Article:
Haemochromatosis - I think my dad has it?
|My dad is 57 and has always had a really red face. A nurse friend of ours suggested that he might have haemochromatosis. She said that it is genetic and can eventually affect the heart. He does not suffer from blood pressure and does not drink excessively. Could he have this condition?|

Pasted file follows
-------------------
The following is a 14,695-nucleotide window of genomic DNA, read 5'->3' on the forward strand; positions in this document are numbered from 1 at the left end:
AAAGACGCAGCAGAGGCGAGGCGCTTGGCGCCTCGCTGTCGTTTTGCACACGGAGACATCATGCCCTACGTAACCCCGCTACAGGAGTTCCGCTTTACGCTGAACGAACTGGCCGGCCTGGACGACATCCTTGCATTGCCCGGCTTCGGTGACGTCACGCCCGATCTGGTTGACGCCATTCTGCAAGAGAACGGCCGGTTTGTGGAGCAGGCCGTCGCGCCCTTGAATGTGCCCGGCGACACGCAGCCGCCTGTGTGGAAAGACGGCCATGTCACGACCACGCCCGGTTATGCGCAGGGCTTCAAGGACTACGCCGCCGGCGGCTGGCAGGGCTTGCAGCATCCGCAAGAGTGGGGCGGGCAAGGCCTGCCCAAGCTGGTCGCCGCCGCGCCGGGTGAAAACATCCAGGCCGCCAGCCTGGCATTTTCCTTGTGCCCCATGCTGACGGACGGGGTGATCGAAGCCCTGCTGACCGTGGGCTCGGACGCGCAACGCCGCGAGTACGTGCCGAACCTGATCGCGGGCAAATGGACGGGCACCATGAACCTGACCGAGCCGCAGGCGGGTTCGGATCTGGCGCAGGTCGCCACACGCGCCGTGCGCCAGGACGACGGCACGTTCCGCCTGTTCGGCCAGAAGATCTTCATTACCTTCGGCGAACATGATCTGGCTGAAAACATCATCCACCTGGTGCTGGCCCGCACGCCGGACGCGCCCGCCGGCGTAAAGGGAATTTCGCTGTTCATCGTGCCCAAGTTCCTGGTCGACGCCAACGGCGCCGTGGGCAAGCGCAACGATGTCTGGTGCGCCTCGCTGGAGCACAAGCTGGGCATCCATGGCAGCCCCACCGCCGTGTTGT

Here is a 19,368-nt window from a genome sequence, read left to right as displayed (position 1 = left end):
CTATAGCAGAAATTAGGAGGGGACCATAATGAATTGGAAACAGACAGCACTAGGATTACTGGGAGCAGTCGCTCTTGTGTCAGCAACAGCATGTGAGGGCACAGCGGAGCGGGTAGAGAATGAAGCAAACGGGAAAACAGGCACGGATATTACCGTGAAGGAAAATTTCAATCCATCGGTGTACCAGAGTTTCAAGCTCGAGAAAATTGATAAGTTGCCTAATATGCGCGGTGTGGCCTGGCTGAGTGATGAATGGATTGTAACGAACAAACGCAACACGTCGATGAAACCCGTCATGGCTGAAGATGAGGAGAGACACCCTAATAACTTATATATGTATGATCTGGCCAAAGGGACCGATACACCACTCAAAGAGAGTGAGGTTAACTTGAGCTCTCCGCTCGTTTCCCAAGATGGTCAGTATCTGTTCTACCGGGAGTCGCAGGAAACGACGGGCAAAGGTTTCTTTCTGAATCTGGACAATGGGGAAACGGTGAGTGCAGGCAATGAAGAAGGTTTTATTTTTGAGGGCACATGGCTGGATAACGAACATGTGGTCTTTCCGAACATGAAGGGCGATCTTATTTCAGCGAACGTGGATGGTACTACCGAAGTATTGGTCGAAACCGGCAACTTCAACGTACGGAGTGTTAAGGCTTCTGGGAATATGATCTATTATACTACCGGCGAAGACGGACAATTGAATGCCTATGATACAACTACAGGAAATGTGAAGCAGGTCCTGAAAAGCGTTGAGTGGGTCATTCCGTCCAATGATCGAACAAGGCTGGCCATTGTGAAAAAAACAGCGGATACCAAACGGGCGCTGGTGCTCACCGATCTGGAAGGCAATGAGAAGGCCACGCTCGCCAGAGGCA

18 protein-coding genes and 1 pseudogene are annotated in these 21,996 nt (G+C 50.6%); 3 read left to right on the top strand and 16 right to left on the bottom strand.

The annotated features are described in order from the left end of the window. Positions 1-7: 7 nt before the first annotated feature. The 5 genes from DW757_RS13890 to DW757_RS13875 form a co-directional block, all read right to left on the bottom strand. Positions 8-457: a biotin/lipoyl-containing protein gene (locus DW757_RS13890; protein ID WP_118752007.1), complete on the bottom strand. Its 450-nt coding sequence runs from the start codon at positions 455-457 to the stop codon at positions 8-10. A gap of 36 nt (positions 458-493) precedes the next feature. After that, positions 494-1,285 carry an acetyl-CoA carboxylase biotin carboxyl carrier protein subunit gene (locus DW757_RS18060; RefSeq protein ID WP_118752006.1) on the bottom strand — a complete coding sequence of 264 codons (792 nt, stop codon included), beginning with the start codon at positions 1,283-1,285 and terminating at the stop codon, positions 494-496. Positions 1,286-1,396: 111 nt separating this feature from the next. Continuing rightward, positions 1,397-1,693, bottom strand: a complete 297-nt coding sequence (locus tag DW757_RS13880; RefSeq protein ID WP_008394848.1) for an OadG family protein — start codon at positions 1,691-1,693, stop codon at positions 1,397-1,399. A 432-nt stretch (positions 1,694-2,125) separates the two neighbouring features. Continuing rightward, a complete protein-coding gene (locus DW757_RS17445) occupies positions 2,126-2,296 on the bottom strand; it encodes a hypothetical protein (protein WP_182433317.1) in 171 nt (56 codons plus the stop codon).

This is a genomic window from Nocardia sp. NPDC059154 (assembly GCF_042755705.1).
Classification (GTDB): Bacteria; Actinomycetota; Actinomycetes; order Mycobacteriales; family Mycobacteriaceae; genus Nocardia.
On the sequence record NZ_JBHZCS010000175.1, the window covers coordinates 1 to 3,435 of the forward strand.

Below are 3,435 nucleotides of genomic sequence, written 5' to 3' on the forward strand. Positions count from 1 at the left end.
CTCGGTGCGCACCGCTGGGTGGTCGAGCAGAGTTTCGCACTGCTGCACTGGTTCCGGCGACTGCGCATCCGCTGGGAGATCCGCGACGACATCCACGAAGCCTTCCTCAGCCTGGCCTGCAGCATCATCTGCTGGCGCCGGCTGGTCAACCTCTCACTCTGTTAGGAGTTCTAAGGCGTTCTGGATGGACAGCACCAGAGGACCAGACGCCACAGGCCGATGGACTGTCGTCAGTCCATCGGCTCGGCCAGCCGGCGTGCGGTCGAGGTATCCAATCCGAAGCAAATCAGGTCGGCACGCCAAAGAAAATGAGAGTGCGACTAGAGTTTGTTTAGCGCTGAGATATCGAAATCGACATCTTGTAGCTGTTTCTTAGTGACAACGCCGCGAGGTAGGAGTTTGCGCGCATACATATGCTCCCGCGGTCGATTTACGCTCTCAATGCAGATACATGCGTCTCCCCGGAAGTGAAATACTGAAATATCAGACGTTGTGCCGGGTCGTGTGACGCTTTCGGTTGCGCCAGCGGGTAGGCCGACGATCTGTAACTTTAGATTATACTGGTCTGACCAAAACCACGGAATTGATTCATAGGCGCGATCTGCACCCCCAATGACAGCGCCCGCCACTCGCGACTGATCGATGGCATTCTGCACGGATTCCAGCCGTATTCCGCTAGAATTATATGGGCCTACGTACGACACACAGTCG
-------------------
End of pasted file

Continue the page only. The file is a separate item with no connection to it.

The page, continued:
Haemochromatosis is due to a defect in a gene called HFE, which is concerned with iron regulation in the body. The defect is present at birth but rarely presents before middle age. If a person inherits the defective gene from both parents they go on to develop haemochromatosis many years later but if they have only inherited the defect from one parent they become a carrier. The essential problem with this condition is that iron metabolism becomes abnormal leading to an increase in iron levels throughout the body, which ultimately leads to toxic effects in various organs. Unfortunately haemachromatosis is a great masquerader and may present in many forms depending on which organs are most affected by the iron accumulation. In many cases the diagnosis may not become apparent until significant damage is caused to various organ systems. People with haemochromatosis often develop skin pigmentation resulting in a gray or even bronze skin colour. I note your comment that your father has always had a red face, which would be a mark against him having this condition. Sufferers frequently develop arthritis and most develop various liver problems including hepatitis, cirrhosis, liver failure or liver cancer. Some develop cardiac problems including rhythm disturbances and heart failure. Excess levels of iron in the pancreas may give rise to diabetes and some may develop problems with thyroid function due to the level of iron in that gland. Once the condition is suspected it can be diagnosed with blood tests, which simply indicate that the levels of iron in the body are excessive. Treatment requires frequent phlebotomy, which means that blood is removed from the body at regular intervals in the same process that is used for taking a blood donation. Depending on the amount of iron overload it may take 100 phlebotomies to drop the blood values back to normal levels. Once the target level is reached the person is monitored for the rest of their lives with phlebotomy being undertaken perhaps a couple of times each year. I think it is unlikely that your father has this condition but if he is concerned that he might have it, that question can be addressed if he attends his GP to arrange a blood test.